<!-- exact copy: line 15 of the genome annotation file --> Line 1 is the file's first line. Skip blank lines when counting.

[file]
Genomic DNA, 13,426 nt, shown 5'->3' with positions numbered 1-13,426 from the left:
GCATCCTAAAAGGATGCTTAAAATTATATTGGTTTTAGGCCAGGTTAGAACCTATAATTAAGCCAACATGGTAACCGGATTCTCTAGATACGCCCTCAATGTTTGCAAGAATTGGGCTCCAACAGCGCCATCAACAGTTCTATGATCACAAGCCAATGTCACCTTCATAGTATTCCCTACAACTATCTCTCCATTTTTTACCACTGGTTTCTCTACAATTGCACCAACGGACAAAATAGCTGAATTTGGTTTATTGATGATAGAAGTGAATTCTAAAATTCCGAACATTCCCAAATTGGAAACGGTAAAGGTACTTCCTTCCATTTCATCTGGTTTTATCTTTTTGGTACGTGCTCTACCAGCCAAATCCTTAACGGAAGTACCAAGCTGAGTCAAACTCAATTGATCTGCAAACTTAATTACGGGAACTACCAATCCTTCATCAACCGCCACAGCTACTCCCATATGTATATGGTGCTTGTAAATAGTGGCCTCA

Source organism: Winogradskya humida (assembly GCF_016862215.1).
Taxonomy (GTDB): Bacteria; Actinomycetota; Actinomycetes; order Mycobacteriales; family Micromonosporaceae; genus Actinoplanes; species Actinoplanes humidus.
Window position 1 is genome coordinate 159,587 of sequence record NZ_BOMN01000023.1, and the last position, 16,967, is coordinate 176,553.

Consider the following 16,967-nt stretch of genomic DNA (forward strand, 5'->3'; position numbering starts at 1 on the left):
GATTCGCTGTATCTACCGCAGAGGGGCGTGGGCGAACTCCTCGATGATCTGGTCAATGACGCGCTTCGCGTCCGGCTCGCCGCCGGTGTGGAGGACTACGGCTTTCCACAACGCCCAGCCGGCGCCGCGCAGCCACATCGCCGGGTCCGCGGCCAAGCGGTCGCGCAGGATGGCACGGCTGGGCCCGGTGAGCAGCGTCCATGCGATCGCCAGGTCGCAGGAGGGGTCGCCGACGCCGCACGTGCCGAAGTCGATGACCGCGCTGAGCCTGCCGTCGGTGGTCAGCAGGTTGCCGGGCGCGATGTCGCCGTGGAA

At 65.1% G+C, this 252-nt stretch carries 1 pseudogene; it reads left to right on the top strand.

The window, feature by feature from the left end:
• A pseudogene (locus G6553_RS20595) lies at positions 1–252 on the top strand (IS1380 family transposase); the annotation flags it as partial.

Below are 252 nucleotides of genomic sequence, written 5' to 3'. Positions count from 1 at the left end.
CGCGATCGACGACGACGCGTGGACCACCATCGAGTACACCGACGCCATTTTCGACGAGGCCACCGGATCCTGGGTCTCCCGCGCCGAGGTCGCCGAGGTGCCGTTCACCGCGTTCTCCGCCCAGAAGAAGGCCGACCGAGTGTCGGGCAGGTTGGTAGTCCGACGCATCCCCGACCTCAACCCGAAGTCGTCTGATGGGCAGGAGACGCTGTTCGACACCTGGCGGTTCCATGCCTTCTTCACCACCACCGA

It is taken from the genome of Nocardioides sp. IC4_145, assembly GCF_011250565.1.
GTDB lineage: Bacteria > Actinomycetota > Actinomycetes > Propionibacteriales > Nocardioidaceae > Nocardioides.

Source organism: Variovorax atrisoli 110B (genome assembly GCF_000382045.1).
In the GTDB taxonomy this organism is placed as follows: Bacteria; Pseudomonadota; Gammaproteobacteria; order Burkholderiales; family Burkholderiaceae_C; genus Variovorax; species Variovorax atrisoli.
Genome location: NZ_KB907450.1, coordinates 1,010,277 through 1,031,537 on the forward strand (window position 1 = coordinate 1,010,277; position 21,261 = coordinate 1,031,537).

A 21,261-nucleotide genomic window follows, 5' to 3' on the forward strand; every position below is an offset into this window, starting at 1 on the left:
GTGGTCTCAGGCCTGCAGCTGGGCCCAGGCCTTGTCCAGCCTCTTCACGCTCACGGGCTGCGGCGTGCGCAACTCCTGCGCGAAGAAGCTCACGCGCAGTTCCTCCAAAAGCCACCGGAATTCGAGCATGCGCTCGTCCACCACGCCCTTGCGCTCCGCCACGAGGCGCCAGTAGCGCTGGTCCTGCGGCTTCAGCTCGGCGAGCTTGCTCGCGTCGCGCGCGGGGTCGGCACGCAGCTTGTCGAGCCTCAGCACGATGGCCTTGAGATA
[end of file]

Source organism: Variovorax atrisoli 110B (genome assembly GCF_000382045.1).